Adoption of the AmendmentStart Amendment Part
Accordingly, under the authority delegated to me by the Administrator, the FAA amends 14 CFR part 39 as follows:End Amendment Part Start Part
PART 39—AIRWORTHINESS DIRECTIVESEnd Part Start Amendment Part
1. The authority citation for part 39 continues to read as follows:End Amendment Part
2. The FAA amends § 39.13 by adding the following new airworthiness directive (AD):End Amendment Part
2005-07-20 Boeing: Amendment 39-14045. Docket No. FAA-2004-19986; Directorate Identifier 2004-NM-247-AD.
(a) This AD becomes effective May 12, 2005.
(c) This AD applies to Boeing Model 737-600, -700, -800, and -900 series airplanes, certificated in any category, as identified in Boeing Alert Service Bulletin 737-22A1164, dated May 20, 2004.
(d) This AD was prompted by a report of an airplane pitching up with rapidly decreasing indicated airspeed after the flightcrew set a new altitude into the autopilot. We are issuing this AD to prevent anomalous autopilot operation that produces a hazardous combination of airplane attitude and airspeed, which could result in loss of control of the airplane.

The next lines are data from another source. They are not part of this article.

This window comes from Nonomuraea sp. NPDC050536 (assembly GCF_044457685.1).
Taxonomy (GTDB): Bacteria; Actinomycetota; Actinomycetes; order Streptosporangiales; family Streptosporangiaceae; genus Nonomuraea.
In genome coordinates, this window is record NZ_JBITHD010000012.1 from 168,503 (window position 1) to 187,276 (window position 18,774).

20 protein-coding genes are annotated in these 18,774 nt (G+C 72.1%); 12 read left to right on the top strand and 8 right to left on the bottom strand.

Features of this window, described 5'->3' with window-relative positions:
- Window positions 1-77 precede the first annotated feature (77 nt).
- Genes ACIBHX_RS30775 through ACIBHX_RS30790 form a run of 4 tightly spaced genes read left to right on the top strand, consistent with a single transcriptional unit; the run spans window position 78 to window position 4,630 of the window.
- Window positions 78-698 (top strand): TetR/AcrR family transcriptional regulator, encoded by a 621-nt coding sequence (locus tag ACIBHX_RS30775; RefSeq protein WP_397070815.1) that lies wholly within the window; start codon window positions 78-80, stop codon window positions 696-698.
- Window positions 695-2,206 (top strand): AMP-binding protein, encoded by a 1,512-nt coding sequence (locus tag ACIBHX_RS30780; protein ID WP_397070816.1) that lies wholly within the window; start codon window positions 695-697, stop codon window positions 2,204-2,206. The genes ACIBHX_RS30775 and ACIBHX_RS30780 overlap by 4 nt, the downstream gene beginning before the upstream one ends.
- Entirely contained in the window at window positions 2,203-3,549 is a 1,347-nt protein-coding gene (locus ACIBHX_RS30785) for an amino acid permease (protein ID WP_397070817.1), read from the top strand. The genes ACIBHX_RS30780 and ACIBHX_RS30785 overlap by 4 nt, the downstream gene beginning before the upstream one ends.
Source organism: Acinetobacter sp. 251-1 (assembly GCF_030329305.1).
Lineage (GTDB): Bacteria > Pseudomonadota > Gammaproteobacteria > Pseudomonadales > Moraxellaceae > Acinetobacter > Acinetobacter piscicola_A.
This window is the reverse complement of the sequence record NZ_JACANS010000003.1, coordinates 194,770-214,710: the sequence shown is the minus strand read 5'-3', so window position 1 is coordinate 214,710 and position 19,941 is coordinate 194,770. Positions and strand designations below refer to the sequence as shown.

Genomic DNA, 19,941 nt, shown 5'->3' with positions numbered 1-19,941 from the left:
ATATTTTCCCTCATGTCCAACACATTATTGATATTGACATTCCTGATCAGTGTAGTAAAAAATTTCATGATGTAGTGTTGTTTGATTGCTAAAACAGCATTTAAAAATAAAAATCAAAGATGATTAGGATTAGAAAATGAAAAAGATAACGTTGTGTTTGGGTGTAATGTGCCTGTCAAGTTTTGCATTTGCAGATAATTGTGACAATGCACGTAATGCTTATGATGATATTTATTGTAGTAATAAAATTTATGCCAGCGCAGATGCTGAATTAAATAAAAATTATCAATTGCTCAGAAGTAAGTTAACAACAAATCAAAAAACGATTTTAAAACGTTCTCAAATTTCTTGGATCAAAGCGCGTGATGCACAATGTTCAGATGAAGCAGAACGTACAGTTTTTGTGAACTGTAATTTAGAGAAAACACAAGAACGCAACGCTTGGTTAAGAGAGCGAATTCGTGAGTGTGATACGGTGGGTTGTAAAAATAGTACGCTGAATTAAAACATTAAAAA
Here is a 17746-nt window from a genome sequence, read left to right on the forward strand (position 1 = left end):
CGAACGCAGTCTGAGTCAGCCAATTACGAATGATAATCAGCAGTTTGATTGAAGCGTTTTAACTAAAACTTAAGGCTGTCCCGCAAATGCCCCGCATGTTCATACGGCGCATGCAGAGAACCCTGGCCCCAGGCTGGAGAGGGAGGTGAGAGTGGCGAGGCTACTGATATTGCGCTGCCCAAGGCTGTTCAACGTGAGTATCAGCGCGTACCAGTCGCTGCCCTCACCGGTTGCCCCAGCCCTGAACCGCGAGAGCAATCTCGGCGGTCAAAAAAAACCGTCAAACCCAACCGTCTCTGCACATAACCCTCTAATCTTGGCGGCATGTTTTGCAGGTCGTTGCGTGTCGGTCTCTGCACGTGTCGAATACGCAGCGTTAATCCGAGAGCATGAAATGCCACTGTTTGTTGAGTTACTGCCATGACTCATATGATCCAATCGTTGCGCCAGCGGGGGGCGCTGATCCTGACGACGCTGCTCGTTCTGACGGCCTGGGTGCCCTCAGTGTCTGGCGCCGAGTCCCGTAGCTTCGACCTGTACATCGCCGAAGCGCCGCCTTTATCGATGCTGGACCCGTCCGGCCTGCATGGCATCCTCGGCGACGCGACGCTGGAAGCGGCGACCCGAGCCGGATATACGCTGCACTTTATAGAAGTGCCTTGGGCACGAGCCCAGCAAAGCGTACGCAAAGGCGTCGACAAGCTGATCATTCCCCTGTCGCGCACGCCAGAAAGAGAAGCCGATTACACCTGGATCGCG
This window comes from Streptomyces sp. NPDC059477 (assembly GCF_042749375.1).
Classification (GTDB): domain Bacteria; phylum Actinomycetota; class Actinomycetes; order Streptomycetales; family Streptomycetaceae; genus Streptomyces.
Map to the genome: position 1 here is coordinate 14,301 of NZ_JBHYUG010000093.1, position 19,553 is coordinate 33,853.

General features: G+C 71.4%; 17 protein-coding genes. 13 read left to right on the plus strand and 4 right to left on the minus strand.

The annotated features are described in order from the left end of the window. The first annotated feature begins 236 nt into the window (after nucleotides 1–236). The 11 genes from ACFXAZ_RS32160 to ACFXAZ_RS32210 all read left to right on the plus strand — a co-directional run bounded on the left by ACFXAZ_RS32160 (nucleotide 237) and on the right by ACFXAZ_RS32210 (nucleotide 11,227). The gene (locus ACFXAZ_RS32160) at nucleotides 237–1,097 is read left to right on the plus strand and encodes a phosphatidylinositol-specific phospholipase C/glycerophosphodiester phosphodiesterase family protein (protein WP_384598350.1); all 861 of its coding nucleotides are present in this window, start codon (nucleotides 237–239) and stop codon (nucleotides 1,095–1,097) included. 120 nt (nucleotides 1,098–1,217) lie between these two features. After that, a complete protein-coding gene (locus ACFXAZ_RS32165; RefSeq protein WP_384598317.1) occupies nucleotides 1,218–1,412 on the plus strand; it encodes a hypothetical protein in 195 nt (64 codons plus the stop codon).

(e) You are responsible for having the actions required by this AD performed within the compliance times specified, unless the actions have already been done.
Install and Test Updated Software
(f) Within 12 months after the effective date of this AD, install and test an updated version of the operational program software of the enhanced digital flight control system (EDFCS) flight control computers (FCCs), in accordance with Boeing Alert Service Bulletin 737-22A1164, dated May 20, 2004.
Alternative Methods of Compliance (AMOCs)
(g) The Manager, Seattle Aircraft Certification Office, FAA, has the authority to approve AMOCs for this AD, if requested in accordance with the procedures found in 14 CFR 39.19.
Material Incorporated by Reference
(h) You must use Boeing Alert Service Bulletin 737-22A1164, dated May 20, 2004, to perform the actions that are required by this AD, unless the AD specifies otherwise. The Director of the Federal Register approves the incorporation by reference of this document in accordance with 5 U.S.C. 552(a) and 1 CFR part 51. To get copies of the service information, contact Boeing Commercial Airplanes, P.O. Box 3707, Seattle, Washington 98124-2207. To view the AD docket, go to the Docket Management Facility, U.S. Department of Transportation, 400 Seventh Street SW., room PL-401, Nassif Building, Washington, DC. To review copies of the service information, go to the National Archives and Records Administration (NARA). For information on the availability of this material at the NARA, call (202) 741-6030, or go to http://www.archives.gov/federal_register/code_of_federal_regulations/ibr_locations.html.Start Signature
Issued in Renton, Washington, on March 30, 2005.
Kalene C. Yanamura,
Acting Manager, Transport Airplane Directorate, Aircraft Certification Service.
[FR Doc. 05-6762 Filed 4-6-05; 8:45 am]